Long-range transport pathways of tropospheric source gases originating in Asia into the northern lower stratosphere during the Asian monsoon season 2012
- 1Forschungszentrum Jülich, Institute of Energy and Climate Research – Stratosphere (IEK-7), Jülich, Germany
- 2Institute for Atmospheric Physics, University of Mainz, Mainz, Germany
- 3Institute of Meteorology and Climate Research, Karlsruhe Institute of Technology, Karlsruhe, Germany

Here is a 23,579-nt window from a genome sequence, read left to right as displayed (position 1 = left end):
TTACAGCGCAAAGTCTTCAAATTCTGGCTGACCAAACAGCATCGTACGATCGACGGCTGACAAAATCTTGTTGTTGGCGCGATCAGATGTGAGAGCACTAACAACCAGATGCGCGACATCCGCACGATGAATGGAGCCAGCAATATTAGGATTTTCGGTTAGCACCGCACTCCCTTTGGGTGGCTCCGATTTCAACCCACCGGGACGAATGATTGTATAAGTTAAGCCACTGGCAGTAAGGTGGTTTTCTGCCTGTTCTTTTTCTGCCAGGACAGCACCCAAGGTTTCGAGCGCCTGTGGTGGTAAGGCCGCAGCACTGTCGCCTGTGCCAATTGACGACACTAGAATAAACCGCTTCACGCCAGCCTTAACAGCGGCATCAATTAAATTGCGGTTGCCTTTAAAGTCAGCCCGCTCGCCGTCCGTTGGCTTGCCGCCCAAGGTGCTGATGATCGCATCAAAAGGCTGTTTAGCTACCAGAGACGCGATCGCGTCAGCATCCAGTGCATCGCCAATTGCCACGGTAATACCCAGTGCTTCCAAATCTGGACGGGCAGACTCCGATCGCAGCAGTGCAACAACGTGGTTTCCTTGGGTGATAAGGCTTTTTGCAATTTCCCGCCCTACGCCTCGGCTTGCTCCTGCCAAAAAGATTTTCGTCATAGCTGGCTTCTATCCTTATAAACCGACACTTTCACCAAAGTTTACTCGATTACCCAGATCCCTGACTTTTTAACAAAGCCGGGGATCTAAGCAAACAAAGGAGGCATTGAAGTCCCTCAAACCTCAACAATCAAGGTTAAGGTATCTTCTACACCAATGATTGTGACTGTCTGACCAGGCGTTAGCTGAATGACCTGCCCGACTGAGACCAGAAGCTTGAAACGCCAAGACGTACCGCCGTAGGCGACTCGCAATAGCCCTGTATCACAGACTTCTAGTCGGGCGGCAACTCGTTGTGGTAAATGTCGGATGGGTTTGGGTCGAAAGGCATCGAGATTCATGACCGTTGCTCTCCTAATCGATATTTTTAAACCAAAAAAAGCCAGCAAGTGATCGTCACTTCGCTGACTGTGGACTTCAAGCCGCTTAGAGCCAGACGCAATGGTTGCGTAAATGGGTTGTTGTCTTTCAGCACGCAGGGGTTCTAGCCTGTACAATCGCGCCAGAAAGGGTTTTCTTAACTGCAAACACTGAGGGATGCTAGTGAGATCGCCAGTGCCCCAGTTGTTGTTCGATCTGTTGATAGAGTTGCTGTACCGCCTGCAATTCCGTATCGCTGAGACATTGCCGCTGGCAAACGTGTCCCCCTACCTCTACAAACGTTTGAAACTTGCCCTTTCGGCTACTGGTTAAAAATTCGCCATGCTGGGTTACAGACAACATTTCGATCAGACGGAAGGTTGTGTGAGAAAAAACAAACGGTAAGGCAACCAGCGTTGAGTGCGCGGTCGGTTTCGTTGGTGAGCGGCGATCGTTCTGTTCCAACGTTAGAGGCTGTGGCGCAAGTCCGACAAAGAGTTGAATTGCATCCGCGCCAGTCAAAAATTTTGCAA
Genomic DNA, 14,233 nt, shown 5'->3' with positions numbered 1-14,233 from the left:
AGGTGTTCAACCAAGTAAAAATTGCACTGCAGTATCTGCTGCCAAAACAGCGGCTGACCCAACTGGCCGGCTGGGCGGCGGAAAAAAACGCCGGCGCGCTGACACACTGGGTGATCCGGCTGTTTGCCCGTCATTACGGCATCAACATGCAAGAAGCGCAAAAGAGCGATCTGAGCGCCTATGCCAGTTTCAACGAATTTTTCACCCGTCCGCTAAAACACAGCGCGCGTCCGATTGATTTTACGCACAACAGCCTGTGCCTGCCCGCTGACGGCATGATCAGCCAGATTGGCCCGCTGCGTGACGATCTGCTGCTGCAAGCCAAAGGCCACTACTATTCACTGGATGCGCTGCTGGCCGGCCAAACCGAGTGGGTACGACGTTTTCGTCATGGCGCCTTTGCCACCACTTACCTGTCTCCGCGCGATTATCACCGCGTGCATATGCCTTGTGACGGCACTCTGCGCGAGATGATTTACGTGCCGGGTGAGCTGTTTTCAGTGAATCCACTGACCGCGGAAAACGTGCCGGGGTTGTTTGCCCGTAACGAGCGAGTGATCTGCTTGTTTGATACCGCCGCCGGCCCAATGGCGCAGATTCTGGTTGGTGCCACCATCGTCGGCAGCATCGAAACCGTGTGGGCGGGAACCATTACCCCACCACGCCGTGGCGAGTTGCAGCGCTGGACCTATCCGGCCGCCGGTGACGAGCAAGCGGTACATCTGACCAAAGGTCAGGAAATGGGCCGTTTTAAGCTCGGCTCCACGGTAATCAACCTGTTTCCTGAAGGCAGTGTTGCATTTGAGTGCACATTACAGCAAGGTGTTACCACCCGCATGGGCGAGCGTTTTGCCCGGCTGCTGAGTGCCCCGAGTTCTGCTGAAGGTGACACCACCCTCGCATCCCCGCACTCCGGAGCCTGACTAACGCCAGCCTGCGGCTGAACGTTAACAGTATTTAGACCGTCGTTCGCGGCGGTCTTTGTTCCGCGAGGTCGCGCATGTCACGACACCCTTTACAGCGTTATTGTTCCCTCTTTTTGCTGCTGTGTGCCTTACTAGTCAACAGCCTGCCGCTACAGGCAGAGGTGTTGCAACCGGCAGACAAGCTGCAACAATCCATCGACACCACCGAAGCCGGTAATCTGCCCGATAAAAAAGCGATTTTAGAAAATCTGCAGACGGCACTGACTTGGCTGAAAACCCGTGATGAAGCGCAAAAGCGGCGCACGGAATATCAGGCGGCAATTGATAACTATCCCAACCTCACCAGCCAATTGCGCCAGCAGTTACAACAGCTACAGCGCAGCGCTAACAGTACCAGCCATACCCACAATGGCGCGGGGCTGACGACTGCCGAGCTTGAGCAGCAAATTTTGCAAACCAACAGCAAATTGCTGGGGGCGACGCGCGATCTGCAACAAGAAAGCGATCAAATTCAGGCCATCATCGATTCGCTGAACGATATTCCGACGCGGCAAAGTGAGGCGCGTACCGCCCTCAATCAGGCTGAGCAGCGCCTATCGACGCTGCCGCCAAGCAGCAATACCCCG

Abstract. Global simulations with the Chemical Lagrangian Model of the Stratosphere (CLaMS) using artificial tracers of air mass origin are used to analyze transport mechanisms from the Asian monsoon region into the lower stratosphere. In a case study, the transport of air masses from the Asian monsoon anticyclone originating in India/China by an eastward-migrating anticyclone which broke off from the main anticyclone on 20 September 2012 and filaments separated at the northeastern flank of the anticyclone are analyzed. Enhanced contributions of young air masses (younger than 5 months) are found within the separated anticyclone confined at the top by the thermal tropopause. Further, these air masses are confined by the anticyclonic circulation and, on the polar side, by the subtropical jet such that the vertical structure resembles a bubble within the upper troposphere. Subsequently, these air masses are transported eastwards along the subtropical jet and enter the lower stratosphere by quasi-horizontal transport in a region of double tropopauses most likely associated with Rossby wave breaking events. As a result, thin filaments with enhanced signatures of tropospheric trace gases were measured in the lower stratosphere over Europe during the TACTS/ESMVal campaign in September 2012 in very good agreement with CLaMS simulations. Our simulations demonstrate that source regions in Asia and in the Pacific Ocean have a significant impact on the chemical composition of the lower stratosphere of the Northern Hemisphere. Young, moist air masses, in particular at the end of the monsoon season in September/October 2012, flooded the extratropical lower stratosphere in the Northern Hemisphere with contributions of up to ≈ 30 % at 380 K (with the remaining fraction being aged air). In contrast, the contribution of young air masses to the Southern Hemisphere is much lower. At the end of October 2012, approximately 1.5 ppmv H2O is found in the lower Northern Hemisphere stratosphere (at 380 K) from source regions both in Asia and in the tropical Pacific compared to a mean water vapor content of ≈ 5 ppmv. In addition to this main transport pathway from the Asian monsoon anticyclone to the east along the subtropical jet and subsequent transport into the northern lower stratosphere, a second horizontal transport pathway out of the anticyclone to the west into the tropics (TTL) is found in agreement with MIPAS HCFC-22 measurements.